In Chicago’s West Loop, families are replacing factories.
Top tech firms, restaurants and some retailers are moving in, bringing a spate of luxury condo developments that appeal to urban residents looking to settle down.
In August, Karen Hale moved into her $1.6 million, 4,000-square-foot apartment in CA3, a 24-unit luxury condo building on Abderdeen Street. The developer combined two, three-bedroom condos to create her unit.
“I looked at the floor plans and said I want two on the top floor,” said Ms. Hale, 46, an attorney who was among the first to meet with developers when the building launched its early marketing campaign. The elevator opens into the unit, which has two walk-in closets—one that’s built entirely for shoes. A rooftop deck wraps around the apartment.
In recent years, residents like Ms. Hale have been moving to an area long known for its meatpacking warehouses and industrial feel. Once outshined by trendy River North high-rises and leafy Lincoln Park, the West Loop has become a hot spot just west of the city’s main business district.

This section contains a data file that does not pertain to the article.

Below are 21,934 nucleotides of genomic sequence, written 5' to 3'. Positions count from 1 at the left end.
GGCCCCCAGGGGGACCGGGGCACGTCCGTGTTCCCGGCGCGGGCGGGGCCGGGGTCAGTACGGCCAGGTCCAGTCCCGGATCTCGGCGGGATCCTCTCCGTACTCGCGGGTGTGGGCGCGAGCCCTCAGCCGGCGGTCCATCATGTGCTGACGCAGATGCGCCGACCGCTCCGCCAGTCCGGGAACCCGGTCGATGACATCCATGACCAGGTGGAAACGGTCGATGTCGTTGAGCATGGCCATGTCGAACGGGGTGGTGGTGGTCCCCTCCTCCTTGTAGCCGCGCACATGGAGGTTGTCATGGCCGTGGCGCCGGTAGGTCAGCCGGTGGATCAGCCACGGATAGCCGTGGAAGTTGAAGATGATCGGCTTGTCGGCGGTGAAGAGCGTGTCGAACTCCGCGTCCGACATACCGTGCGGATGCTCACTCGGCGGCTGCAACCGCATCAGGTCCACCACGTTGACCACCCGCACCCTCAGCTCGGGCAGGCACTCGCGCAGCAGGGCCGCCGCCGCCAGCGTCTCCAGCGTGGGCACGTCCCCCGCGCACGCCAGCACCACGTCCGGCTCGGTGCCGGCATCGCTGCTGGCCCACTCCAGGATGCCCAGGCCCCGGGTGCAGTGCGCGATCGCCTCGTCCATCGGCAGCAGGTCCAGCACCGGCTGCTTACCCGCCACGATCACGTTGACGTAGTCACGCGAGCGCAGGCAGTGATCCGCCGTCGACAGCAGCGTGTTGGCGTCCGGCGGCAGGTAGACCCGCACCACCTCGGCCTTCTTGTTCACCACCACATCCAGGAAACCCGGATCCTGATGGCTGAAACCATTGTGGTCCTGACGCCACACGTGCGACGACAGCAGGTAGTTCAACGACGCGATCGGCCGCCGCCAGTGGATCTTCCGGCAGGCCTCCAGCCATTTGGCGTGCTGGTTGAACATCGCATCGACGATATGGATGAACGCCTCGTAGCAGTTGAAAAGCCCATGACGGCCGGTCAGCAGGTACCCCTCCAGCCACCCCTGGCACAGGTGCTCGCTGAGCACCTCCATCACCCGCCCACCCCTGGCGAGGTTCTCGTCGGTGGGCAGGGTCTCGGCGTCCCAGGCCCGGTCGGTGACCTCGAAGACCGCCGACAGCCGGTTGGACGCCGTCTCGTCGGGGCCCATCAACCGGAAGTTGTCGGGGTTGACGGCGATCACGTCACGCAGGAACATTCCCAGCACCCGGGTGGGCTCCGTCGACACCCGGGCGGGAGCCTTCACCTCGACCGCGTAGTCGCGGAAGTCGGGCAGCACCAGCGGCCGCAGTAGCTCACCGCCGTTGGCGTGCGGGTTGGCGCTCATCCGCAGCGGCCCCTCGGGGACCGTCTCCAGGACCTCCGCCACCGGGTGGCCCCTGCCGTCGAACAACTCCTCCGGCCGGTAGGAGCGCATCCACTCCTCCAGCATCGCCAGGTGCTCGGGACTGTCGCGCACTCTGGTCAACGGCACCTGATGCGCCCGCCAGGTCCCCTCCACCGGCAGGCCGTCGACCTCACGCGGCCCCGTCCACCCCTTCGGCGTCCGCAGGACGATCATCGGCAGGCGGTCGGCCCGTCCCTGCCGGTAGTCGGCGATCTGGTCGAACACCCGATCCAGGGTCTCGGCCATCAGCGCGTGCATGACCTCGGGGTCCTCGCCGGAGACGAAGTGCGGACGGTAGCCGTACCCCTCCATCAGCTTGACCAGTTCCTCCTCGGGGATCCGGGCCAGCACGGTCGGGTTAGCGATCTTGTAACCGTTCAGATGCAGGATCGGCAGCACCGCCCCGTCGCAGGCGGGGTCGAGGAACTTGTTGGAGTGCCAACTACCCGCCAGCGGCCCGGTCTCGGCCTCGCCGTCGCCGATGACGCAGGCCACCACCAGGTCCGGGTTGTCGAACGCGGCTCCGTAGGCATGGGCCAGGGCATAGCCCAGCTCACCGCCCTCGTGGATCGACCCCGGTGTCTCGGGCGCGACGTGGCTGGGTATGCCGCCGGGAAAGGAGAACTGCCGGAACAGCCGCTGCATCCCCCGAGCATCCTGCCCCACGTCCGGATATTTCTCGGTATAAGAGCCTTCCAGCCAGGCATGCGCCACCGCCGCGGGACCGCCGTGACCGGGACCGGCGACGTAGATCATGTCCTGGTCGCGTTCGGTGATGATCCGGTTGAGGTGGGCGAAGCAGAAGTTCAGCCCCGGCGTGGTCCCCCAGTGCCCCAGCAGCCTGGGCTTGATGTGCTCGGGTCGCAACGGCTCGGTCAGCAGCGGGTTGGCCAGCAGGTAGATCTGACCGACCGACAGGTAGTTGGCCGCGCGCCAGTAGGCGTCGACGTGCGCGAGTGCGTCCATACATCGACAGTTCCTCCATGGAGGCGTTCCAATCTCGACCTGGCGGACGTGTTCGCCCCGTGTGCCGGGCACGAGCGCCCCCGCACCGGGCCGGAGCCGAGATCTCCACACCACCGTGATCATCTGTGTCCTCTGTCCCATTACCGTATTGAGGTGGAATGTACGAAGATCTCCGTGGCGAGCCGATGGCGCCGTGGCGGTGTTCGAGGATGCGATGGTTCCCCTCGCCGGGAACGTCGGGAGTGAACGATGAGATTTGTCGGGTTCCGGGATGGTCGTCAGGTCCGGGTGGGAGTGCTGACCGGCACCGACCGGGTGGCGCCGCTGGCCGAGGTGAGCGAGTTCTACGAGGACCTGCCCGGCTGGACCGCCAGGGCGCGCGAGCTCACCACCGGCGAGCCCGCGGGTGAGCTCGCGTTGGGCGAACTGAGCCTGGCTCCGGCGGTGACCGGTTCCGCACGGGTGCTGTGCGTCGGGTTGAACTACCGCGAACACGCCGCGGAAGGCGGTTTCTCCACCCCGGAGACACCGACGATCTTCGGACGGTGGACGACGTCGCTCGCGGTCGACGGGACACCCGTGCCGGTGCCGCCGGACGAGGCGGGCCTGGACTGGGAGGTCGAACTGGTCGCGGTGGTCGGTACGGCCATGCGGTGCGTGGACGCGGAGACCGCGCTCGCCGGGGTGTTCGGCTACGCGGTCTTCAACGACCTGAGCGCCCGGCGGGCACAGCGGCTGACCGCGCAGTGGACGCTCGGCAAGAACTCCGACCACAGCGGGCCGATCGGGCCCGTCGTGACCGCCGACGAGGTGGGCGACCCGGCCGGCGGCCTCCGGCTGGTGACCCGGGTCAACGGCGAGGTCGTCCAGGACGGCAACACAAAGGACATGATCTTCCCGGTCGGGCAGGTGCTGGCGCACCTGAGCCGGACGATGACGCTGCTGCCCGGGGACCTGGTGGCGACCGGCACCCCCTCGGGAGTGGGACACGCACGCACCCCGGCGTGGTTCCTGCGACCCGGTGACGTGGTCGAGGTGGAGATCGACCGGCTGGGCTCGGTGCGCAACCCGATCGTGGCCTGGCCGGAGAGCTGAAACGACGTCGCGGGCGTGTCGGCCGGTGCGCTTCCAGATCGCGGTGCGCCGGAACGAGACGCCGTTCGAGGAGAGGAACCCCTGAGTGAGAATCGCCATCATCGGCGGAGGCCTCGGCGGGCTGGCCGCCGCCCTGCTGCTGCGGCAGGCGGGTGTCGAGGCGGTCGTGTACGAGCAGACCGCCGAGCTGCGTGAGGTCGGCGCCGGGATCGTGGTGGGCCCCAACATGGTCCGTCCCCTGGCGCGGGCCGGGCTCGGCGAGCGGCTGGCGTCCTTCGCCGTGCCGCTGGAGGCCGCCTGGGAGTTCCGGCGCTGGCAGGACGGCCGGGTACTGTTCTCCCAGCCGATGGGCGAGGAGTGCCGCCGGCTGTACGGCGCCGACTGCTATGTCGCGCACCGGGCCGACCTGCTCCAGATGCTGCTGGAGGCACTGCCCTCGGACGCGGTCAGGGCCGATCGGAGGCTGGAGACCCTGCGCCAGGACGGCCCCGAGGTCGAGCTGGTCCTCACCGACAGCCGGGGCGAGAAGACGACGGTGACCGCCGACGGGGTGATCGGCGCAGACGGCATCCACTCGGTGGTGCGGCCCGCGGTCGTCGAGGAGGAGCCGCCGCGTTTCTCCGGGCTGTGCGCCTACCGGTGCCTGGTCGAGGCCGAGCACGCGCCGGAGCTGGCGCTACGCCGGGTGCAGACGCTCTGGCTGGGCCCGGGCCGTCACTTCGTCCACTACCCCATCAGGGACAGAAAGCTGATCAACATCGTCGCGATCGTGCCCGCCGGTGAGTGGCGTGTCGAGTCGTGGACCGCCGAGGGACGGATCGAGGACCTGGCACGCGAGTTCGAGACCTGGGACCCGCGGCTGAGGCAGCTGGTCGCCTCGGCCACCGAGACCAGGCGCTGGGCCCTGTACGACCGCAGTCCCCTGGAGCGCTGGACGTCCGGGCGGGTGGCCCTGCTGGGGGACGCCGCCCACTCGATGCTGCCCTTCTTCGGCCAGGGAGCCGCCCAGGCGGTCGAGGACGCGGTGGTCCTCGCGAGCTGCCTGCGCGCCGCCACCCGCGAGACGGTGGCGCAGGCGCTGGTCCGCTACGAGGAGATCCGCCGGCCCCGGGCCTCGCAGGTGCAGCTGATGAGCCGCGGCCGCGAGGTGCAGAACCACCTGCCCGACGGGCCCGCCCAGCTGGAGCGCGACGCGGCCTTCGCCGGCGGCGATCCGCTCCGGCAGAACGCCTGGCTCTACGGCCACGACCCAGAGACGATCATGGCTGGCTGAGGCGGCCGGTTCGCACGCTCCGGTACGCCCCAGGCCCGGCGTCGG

Bill Shaw, and his wife, Elise Hofer, moved to the West Loop in 2011. The area, Mr. Shaw said, offered more affordable housing than River North’s “cookie-cutter” condos with “the same exact fixtures.” Their $600,000 condo, in the Morgan Street Lofts, has three different levels, which makes a smaller home feel roomier for the couple and their 3-year-old daughter. The vertical layout feels “kind of like living in a tree house,” said Mr. Shaw, 56 years old and an executive at a staffing firm.
The neighborhood’s evolution is far from finished. Google is building its new Chicago headquarters on the site of a 550,000-square-foot cold-storage facility, complete with a steakhouse and designer-doughnut shop downstairs. Others, including Twitter, bicycle company SRAM and Uber, the alternative taxi service, have already moved or planning to expand in the neighborhood. Billy Reid, an upscale clothing retailer, is scheduled to open a store there later this year. A boutique hotel is also reportedly scheduled to open next year.